Friday, April 10, 2009

Boat and Mr. Wrong

From the time we sat in Boat waiting for Mr. Wrong, how I feasted on gazing at him, Quiet Man, sitting next to me. The low glow of the bar lighting, perched on my comfortable bar stool; my back to the divider of the bar and the walkway between it and the dining room, gave me the luxury of looking at this handsome and complex man.

I looked up the bar, seeing its sleekness lend a sophistication to the patrons of Boat who leaned into each other, holding pretty drinks that caught the light and twinkled it about.

When Mr. Wrong arrived, he was donned in his usual uniformed turtleneck and dress slacks held up onto his slim frame with a conservative gold buckled belt. His sleeves worn up his forearms and his eyes behind rectangular oblong wire framed Ray- Bans. He rushed into this dark, sleek place still wearing those frames. He was like a swift gun shot, and I can’t say he made his way to the bar, but gunned for it. He did not see Quiet Man nor I, as he brushed by us, and took a place between other patrons when he ordered his reliable Rèmy: Louis XIII.

I poked Quiet Man, and threw my head in the direction of Mr. Wrong; Quiet Man twisted his mouth and wriggled his eyes to tell me he was just as surprised. He leaned over the expanse of the wide bar, and looked to his right and began to call over to Mr. Wrong to get his attention. It took about three to five calls for him to notice Quiet Man.

Mr. Wrong darted his eyes upward, his eyebrows forming inverted carats, grabbed his drink and injected himself quickly next to Quiet Man. He reached over to kiss my cheek and greeted me.

Mr. Wrong is truly odd. He moves so obviously with much cover and cloaking of his movement. For all his seemingly lack of effort, it is laborious to watch him.

He sat at the bar, with his Ray-Bans until he, for whatever reason, took them off. Quiet Man had turned to wink at me with a boyish grin to see Mr. Wrong still wearing shades in such a darkened room.

Quite Man proceeded to tell Mr. Wrong what went on at the country club and Mr. Wrong listened with his left ear; was he a spy in London, inconspicuously sitting at the bar, with all the aplomb of Maxwell Smart? As I watched Quiet Man tell him things, Mr. Wrong would every so often, ask a question, still facing the open kitchen of Boat which was behind the bar. I could see his lips move, his body remain still, except when he lifted his Rèmy to his mouth. He fastidiously remained still. He spoke in his usual low and whispery tone. It was as if he was perpetually in a darkened alley, avoiding detection.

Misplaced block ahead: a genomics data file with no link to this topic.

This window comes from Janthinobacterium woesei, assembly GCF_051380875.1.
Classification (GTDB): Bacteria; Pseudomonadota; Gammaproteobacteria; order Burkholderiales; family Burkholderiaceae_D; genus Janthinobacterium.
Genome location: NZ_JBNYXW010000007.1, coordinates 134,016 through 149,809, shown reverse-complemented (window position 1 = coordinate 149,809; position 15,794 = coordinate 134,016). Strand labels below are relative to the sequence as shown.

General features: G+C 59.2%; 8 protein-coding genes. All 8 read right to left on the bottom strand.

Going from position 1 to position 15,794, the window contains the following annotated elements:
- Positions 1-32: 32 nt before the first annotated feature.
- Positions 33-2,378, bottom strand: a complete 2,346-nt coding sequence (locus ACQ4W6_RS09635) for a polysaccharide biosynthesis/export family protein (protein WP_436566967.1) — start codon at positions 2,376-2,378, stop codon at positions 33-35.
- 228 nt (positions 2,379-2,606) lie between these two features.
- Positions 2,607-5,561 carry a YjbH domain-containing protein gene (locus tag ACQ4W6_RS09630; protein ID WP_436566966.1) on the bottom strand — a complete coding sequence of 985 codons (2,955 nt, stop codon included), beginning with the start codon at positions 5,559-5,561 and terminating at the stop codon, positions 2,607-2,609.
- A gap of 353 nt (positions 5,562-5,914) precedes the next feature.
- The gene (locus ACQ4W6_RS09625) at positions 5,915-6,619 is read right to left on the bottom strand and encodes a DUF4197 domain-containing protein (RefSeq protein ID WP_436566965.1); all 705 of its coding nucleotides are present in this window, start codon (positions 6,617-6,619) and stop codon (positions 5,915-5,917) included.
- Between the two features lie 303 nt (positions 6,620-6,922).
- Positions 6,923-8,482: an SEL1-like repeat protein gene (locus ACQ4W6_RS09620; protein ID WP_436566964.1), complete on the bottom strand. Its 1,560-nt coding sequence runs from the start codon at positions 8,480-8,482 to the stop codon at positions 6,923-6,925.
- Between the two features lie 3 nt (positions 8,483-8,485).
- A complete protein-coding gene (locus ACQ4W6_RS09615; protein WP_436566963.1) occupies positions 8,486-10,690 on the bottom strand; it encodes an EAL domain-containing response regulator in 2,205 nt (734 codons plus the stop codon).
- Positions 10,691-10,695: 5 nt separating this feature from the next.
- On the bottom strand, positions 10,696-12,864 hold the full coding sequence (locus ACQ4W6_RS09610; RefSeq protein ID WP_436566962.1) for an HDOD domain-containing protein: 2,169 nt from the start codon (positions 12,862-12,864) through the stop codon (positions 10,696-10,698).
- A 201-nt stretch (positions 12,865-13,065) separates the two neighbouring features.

Mr. Wrong, when the briefing finished, wanted to order dinner. It was by then about 7 pm. Quiet Man had just finished eating at about 5 pm, and he asked me what I wanted. I did not want anything, but after the cajoling of the two of them, Quiet Man and I decided to split meat; he preferred a filet and I preferred a strip. So strip it was because it was what I liked.

We kept drinking and I became more boisterous along with Quiet Man-Mr. Wrong was entirely unaffected by our merriment.

When our food arrived, Quiet Man and I ate with much likeness to the Lady and the Tramp if they sat side by side with each other and were eating a plump and sumptuous NY Strip.

Mr. Wrong seemed very intrigued in the most oddest of manners with his filet. It was as if it was something was getting away from him in the manner he used his utensils to eat the meat. He was furiously cutting and slicing and bringing it to his mouth, sometimes after sweeping the muscle speared at the end of his fork into the fluffy starch that accompanied it all. In and out, out and in, I had never seen such a spectacle.

Quiet Man was carrying on with laughter and jokes, addressing Mr. Wrong as if Mr. Wrong was totally with the program, which he was not.

“Muse, you no eat!”

“I am” I replied.

“No, you no eat. You shy?”

“NO. I just don’t feel like eating.”

In fact, I just wanted to drink my Cointreaupolitans and enjoy him. In fact, I was wishing Mr. Wrong would leave because I was uncomfortable with the fact Mr. Wrong was now privy to Quiet Man and I. It was weird.